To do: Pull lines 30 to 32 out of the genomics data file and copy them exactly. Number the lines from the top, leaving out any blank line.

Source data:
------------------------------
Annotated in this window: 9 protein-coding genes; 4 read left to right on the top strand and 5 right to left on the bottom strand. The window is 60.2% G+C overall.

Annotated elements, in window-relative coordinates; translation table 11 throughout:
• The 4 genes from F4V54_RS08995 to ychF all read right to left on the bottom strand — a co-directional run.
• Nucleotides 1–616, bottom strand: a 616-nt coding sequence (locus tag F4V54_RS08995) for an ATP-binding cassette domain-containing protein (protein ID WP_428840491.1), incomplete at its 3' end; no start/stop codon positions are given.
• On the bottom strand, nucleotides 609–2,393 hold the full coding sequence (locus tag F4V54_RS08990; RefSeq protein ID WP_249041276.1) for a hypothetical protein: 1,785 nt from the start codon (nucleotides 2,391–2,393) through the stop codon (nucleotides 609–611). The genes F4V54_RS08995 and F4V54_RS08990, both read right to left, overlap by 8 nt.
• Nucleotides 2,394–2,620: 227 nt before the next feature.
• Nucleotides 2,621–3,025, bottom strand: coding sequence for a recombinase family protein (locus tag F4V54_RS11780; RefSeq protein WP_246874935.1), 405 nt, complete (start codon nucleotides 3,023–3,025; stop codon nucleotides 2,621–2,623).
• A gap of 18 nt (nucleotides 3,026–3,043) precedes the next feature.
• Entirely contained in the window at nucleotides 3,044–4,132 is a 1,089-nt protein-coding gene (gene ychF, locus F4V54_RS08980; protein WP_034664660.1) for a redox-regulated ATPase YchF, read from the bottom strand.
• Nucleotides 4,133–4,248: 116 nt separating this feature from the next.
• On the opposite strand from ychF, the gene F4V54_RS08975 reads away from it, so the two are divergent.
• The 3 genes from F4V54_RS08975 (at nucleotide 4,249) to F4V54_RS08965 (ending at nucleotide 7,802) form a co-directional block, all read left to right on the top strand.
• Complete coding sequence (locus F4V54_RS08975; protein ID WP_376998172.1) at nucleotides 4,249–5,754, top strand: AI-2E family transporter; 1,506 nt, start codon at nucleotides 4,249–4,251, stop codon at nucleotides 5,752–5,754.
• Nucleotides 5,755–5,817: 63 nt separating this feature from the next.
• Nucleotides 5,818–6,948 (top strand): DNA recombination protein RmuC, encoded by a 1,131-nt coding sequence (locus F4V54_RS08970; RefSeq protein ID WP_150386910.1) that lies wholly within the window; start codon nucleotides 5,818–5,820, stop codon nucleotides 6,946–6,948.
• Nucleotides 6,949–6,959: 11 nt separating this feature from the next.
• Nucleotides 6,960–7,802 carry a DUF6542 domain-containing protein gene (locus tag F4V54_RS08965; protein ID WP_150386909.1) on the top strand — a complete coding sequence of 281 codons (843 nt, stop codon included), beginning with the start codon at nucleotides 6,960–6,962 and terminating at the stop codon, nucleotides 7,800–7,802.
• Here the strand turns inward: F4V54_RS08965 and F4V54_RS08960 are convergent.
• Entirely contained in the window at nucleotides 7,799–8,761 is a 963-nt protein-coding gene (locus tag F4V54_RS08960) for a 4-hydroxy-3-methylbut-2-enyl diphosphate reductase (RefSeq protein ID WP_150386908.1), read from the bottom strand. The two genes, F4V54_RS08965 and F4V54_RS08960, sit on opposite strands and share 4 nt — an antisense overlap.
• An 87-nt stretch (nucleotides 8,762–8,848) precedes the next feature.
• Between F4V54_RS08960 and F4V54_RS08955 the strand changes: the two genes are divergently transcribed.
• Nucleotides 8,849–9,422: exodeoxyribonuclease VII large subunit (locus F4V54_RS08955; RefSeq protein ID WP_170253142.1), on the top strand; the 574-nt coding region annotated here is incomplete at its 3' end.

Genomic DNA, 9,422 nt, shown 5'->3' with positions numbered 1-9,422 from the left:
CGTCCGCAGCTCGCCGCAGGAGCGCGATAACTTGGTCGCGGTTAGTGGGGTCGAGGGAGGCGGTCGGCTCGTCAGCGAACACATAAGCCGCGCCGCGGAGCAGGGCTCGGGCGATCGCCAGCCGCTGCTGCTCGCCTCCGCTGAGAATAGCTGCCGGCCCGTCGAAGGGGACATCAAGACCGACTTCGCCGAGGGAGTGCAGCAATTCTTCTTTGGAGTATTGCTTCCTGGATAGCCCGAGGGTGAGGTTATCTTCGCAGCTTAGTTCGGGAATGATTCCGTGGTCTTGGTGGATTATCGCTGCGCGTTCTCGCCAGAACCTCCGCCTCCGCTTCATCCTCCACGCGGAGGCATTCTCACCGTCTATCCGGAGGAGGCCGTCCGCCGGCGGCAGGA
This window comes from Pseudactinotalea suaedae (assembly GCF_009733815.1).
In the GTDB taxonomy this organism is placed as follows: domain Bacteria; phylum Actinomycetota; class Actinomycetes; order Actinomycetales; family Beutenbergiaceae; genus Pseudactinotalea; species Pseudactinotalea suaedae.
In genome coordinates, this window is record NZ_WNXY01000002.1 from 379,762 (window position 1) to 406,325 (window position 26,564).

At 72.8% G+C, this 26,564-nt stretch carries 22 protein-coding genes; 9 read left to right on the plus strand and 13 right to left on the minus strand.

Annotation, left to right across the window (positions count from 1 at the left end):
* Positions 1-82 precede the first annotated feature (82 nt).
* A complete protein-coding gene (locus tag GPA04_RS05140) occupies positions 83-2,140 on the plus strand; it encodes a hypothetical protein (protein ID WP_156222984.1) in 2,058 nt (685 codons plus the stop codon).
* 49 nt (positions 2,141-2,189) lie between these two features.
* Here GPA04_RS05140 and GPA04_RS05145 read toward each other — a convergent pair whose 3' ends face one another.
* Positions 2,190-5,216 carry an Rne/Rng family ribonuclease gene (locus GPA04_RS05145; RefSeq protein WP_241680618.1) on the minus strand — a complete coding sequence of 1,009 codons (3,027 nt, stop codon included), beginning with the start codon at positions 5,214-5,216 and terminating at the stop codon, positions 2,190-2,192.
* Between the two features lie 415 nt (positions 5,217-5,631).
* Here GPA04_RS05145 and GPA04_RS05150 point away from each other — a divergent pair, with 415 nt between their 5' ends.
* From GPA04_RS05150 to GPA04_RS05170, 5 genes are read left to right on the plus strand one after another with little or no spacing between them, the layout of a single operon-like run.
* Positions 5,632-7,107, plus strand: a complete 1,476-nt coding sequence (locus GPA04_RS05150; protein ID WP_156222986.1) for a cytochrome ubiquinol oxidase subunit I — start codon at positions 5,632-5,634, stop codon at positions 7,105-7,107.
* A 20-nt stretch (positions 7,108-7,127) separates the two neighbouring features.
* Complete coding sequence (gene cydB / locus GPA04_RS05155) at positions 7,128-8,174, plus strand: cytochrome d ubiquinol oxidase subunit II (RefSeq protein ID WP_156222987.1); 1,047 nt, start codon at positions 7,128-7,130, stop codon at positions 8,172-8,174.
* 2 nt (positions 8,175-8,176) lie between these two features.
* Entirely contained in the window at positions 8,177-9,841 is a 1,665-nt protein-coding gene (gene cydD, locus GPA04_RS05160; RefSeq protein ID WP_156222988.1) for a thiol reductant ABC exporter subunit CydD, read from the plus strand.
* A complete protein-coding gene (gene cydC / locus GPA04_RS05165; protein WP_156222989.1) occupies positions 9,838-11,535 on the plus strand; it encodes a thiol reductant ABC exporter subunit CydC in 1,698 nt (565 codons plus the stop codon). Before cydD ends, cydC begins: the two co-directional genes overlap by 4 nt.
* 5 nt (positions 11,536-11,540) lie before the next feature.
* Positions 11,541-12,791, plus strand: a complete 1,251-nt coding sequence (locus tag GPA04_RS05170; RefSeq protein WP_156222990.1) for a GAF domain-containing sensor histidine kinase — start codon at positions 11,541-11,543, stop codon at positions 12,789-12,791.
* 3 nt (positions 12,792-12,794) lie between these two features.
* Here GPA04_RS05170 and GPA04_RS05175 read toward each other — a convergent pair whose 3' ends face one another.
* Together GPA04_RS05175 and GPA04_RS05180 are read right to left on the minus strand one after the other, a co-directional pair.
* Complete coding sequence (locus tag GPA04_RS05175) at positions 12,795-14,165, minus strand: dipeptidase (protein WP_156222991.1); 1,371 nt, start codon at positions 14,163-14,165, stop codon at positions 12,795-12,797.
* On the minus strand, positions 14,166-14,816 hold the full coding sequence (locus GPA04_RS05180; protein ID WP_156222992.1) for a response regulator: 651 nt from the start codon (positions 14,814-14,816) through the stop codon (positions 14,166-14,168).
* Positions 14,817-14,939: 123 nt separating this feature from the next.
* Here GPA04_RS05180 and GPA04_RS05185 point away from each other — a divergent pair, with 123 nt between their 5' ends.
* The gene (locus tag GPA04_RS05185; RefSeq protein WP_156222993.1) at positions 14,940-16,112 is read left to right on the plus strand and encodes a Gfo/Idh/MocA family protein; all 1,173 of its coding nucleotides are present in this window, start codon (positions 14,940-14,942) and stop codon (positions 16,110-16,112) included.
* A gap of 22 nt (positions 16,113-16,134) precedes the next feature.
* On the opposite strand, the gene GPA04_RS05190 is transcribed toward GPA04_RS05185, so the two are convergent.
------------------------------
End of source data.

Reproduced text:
* Positions 1-82 precede the first annotated feature (82 nt).
* A complete protein-coding gene (locus tag GPA04_RS05140) occupies positions 83-2,140 on the plus strand; it encodes a hypothetical protein (protein ID WP_156222984.1) in 2,058 nt (685 codons plus the stop codon).
* 49 nt (positions 2,141-2,189) lie between these two features.